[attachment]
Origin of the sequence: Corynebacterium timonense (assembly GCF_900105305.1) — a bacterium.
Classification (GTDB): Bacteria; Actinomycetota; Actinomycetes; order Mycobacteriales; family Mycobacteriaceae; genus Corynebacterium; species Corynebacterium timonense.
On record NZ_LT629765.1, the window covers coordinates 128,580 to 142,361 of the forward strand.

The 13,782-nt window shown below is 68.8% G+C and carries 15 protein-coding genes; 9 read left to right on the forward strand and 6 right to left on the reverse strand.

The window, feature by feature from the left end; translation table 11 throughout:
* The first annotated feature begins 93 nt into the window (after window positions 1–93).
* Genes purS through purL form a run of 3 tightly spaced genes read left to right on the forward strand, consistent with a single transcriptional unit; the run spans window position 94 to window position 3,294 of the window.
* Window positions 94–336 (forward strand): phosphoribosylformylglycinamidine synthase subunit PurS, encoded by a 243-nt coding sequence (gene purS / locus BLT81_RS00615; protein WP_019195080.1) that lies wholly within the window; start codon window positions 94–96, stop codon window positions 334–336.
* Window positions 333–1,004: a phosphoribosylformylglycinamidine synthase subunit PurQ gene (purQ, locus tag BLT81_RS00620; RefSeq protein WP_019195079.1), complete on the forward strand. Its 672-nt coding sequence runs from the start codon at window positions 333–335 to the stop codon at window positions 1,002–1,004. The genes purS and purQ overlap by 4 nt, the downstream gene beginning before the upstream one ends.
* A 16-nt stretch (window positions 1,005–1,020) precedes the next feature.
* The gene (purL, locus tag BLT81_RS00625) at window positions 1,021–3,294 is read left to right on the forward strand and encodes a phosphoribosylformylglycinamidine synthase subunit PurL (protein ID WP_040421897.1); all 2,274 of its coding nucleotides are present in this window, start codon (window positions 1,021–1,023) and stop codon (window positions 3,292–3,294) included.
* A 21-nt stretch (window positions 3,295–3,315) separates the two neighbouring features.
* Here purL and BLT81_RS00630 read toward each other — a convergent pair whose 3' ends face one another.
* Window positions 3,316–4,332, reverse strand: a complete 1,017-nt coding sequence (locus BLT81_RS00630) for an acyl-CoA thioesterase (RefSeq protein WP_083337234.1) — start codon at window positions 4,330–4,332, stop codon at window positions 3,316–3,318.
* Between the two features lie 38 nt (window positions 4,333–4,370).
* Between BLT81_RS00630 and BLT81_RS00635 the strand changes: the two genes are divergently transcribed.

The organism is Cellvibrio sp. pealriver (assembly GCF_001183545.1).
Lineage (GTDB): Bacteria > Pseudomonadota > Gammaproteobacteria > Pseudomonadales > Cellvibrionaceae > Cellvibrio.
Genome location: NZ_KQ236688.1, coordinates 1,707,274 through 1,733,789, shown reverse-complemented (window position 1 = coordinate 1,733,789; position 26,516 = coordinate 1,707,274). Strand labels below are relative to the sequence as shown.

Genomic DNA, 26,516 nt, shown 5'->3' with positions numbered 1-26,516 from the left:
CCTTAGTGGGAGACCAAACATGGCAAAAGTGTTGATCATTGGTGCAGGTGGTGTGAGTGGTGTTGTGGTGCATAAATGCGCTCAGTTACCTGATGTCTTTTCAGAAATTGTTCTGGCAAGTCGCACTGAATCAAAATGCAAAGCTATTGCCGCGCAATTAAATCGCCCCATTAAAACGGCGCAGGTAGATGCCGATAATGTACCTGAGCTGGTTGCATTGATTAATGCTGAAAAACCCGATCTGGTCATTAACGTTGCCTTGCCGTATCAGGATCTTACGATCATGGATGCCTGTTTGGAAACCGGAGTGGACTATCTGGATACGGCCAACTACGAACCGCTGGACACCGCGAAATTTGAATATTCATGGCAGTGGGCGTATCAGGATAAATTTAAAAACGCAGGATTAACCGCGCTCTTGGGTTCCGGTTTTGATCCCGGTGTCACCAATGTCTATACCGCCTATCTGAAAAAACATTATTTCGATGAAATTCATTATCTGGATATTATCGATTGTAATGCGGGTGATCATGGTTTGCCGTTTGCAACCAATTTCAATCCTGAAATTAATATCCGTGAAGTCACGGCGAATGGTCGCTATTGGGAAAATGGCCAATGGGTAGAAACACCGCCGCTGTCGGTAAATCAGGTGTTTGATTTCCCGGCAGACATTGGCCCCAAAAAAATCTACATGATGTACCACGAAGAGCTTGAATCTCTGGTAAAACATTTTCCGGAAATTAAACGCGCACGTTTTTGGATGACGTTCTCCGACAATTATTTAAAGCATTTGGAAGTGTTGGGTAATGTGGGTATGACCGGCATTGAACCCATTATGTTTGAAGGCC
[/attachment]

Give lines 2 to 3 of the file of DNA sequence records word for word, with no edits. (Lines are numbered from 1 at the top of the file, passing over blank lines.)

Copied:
Classification (GTDB): Bacteria; Actinomycetota; Actinomycetes; order Mycobacteriales; family Mycobacteriaceae; genus Corynebacterium; species Corynebacterium timonense.
On record NZ_LT629765.1, the window covers coordinates 128,580 to 142,361 of the forward strand.